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The Palestinian Authority decided yesterday to delay pushing for a UN Security Council debate on the International Court of Justice's ruling against the separation fence until after the November presidential elections in the United States. However, Nasser Al-Kidwa, the Palestinian observer at the United Nations, is due to submit a draft General Assembly resolution today to Arab members affirming the ICJ ruling against the fence, ahead of a General Assembly vote expected Thursday.

"We decided that it was not wise now to go to the Security Council because we don't want to incite the Americans, especially during the election campaign, and it is better to wait until after the elections," one minister said after a Palestinian cabinet meeting in Ramallah. "In the meantime, we will take the issue to the General Assembly," he said on condition of anonymity.

But other PA officials said the real reason for the delay is the Palestinian assessment that U.S. President George W. Bush will veto a Security Council resolution imposing sanctions on Israel.

The U. N. General Assembly is expected to vote Thursday to affirm the ICJ ruling, which declared Friday that construction of the fence is a violation of international law; called for the immediate end to the building of the "barrier;" demanded that the existing sections of the fence be razed; and said the Palestinian civilians suffering damage from the construction must be compensated.

Al-Kidwa said the ICJ ruling was a diplomatic coup for the Palestinians. Diplomatic sources in New York said that in the wake of the ruling's criticism of settlements as well, the General Assembly resolution would include a clause saying the settlements were illegal and must be dismantled.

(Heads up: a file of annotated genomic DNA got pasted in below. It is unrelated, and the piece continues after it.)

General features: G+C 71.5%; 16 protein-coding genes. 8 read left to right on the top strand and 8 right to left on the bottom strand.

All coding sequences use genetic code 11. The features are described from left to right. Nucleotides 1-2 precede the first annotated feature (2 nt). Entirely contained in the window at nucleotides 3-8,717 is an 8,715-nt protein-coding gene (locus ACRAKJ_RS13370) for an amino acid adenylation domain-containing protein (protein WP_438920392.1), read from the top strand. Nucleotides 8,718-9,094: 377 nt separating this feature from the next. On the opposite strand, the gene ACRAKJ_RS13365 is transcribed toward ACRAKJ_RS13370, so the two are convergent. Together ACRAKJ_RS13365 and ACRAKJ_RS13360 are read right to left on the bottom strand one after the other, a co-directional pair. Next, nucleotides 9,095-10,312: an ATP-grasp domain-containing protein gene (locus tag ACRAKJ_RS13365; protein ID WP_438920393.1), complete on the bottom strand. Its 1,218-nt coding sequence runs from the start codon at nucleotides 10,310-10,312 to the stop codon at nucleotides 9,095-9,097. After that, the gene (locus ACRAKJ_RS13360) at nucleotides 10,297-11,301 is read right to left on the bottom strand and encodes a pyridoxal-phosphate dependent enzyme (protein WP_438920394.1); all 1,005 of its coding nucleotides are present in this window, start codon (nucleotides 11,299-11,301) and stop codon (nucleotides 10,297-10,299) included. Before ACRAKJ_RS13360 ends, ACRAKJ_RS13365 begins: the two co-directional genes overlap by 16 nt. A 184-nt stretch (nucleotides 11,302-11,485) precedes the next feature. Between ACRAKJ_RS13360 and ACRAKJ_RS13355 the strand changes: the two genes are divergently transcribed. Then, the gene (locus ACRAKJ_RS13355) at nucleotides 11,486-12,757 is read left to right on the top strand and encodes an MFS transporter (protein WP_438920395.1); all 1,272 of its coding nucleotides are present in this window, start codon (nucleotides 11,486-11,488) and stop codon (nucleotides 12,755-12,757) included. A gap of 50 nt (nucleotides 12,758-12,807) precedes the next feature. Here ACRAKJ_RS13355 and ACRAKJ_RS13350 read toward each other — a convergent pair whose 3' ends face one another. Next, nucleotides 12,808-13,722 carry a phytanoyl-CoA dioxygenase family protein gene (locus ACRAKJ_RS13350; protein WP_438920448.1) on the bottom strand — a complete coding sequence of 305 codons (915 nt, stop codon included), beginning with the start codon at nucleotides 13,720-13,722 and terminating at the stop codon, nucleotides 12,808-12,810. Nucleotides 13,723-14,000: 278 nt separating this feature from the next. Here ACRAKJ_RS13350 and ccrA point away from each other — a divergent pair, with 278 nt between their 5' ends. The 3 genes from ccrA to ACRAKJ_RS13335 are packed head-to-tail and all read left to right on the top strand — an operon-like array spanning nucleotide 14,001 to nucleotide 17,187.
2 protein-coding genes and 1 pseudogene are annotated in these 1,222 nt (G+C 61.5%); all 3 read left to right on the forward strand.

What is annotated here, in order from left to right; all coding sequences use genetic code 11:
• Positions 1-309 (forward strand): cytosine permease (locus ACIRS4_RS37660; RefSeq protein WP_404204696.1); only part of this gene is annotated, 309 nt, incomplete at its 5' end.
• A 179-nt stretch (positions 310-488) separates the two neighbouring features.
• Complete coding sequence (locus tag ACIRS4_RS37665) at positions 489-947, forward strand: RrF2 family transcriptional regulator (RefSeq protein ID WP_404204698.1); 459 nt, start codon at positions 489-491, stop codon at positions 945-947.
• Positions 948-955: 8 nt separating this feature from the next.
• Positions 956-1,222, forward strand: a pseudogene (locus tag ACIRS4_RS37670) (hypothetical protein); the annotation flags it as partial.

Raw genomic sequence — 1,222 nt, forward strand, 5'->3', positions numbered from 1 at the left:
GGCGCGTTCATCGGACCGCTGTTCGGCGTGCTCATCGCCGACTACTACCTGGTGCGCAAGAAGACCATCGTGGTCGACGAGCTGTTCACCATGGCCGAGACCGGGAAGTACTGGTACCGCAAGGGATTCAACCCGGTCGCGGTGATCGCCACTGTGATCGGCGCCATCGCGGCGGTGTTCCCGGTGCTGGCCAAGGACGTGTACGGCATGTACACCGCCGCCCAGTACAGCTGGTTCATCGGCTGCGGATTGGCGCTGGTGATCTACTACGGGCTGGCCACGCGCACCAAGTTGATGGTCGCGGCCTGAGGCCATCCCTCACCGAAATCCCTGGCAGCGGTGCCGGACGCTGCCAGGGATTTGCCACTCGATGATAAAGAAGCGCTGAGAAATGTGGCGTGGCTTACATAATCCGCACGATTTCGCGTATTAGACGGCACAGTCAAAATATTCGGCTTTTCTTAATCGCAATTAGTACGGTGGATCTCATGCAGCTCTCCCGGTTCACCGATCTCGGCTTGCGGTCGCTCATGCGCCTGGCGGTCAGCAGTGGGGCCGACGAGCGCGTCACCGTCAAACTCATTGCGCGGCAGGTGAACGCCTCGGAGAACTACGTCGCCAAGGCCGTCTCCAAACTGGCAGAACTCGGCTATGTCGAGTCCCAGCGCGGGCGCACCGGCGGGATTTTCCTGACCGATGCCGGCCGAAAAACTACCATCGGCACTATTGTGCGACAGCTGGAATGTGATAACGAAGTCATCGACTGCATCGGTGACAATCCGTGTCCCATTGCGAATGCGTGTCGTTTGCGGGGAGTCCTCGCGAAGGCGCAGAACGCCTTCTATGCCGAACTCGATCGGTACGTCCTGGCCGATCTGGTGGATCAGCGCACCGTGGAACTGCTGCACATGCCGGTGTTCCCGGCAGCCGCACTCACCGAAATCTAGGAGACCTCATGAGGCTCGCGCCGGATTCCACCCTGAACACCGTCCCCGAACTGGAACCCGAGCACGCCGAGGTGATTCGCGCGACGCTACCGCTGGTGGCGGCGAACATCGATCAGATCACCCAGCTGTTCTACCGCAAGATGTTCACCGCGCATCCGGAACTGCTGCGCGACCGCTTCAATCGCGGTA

A senior Western diplomat said yesterday that in its critique of the settlements, the world court ruling gave the Palestinians a lot more than they had requested.

Although the non-aligned nations' support of the Palestinian-sponsored resolution is guaranteed, Al-Kidwa is also trying to get European Union nations to vote in favor, and is willing to soften parts of the proposal in exchange.

In Bangkok, UN Secretary-General Kofi Annan suggested that Israel ought to accept the world court's ruling despite its security needs. "While we accept that the government of Israel has the responsibility and duty to protect its citizens, any action it takes has to be in conformity with international law," Annan said.

Meanwhile, Palestinian sources criticized comments made this weekend by PA Chairman Yasser Arafat, who while talking about the ICJ ruling said several times that "millions of shahids [martyrs] are going to Jerusalem." The phrase was sprinkled among remarks on the fence, which Arafat said would disappear like the Berlin Wall.

"This comment pulls the rug out from Palestinian claims that the fence is not a security fence, and helps Israel portray the Palestinians as bloodthirsty people who use terror," a Palestinian source said yesterday.